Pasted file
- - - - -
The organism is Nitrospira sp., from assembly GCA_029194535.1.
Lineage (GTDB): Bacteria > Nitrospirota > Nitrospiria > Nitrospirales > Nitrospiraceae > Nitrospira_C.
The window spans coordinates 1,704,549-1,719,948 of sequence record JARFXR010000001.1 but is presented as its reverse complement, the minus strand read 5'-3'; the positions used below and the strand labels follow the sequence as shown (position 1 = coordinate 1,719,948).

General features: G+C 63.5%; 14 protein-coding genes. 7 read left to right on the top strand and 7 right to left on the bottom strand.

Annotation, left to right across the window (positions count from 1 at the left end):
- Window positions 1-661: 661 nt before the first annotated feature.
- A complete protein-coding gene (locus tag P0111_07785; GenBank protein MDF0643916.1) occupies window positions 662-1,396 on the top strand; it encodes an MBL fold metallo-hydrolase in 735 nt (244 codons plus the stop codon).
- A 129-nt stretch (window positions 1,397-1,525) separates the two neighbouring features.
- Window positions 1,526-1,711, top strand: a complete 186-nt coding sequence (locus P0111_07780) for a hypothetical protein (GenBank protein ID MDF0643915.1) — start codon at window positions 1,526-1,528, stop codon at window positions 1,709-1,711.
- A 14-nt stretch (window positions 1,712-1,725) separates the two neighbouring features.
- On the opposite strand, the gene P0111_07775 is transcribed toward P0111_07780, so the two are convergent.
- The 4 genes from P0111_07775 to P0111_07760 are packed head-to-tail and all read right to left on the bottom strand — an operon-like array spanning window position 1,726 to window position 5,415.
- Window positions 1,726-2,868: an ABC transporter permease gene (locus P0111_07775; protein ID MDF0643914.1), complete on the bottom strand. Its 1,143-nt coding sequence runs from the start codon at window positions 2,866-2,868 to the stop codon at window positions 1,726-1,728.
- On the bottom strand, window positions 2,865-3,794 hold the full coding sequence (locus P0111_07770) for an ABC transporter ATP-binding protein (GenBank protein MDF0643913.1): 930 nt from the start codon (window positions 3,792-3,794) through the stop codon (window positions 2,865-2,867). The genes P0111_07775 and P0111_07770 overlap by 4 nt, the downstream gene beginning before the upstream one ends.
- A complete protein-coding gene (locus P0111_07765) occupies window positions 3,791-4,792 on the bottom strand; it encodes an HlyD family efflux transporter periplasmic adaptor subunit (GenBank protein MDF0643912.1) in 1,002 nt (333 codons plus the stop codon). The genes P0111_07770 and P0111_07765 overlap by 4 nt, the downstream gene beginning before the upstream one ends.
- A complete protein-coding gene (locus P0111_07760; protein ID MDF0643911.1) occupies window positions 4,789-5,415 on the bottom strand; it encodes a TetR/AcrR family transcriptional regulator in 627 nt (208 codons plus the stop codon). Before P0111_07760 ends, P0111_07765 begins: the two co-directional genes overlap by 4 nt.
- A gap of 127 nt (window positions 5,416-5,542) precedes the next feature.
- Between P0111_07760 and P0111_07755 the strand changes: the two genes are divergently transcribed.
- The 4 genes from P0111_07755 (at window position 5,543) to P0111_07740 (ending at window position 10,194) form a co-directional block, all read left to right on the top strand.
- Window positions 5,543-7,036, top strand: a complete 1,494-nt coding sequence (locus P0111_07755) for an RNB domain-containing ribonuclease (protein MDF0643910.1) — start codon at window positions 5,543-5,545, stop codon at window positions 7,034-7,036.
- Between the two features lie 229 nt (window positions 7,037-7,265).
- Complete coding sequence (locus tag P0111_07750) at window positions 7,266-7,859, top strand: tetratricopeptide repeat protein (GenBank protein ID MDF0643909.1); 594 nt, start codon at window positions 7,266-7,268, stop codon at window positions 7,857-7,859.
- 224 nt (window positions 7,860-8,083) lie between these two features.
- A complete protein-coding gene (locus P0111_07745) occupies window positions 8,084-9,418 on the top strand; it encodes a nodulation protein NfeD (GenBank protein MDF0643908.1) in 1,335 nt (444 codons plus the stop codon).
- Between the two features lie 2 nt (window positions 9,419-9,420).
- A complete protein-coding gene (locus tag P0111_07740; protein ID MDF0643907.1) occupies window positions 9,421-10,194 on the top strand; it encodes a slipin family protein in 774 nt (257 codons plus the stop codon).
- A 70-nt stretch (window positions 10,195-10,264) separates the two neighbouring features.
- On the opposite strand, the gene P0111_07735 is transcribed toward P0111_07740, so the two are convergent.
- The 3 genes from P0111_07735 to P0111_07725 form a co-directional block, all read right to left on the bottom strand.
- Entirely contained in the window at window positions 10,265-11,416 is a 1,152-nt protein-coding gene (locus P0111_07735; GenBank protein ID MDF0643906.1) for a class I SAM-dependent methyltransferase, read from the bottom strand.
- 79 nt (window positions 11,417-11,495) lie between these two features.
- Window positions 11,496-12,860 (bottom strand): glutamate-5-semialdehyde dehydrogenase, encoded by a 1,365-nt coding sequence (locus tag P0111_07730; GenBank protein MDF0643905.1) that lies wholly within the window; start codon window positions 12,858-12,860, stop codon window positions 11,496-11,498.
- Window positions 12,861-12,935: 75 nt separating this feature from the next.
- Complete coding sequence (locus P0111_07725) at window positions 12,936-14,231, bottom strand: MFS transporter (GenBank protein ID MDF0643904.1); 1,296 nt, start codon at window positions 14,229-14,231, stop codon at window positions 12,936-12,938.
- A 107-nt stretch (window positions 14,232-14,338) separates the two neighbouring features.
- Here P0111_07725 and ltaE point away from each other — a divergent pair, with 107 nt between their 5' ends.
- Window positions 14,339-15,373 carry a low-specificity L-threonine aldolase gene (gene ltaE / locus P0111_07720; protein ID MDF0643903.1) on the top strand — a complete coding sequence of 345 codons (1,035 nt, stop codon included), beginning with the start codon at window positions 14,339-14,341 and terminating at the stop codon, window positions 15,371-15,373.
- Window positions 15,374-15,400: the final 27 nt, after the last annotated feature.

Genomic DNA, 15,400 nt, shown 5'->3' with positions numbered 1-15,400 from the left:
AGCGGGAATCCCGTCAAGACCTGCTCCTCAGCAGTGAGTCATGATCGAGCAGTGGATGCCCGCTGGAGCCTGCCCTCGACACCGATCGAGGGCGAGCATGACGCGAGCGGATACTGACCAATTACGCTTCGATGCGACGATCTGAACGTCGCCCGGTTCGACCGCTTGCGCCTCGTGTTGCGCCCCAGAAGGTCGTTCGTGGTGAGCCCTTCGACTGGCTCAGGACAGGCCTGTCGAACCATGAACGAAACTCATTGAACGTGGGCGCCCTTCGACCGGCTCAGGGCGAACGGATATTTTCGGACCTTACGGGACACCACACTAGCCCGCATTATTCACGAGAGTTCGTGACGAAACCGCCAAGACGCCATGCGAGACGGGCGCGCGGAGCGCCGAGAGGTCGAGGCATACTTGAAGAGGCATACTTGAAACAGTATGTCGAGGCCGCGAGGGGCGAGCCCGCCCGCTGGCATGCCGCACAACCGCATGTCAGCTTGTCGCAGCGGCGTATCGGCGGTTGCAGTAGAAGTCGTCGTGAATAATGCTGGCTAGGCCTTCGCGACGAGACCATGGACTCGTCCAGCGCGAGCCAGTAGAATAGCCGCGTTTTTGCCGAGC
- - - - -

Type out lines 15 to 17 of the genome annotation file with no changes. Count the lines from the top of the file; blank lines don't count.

- A complete protein-coding gene (locus P0111_07765) occupies window positions 3,791-4,792 on the bottom strand; it encodes an HlyD family efflux transporter periplasmic adaptor subunit (GenBank protein MDF0643912.1) in 1,002 nt (333 codons plus the stop codon). The genes P0111_07770 and P0111_07765 overlap by 4 nt, the downstream gene beginning before the upstream one ends.
- A complete protein-coding gene (locus P0111_07760; protein ID MDF0643911.1) occupies window positions 4,789-5,415 on the bottom strand; it encodes a TetR/AcrR family transcriptional regulator in 627 nt (208 codons plus the stop codon). Before P0111_07760 ends, P0111_07765 begins: the two co-directional genes overlap by 4 nt.
- A gap of 127 nt (window positions 5,416-5,542) precedes the next feature.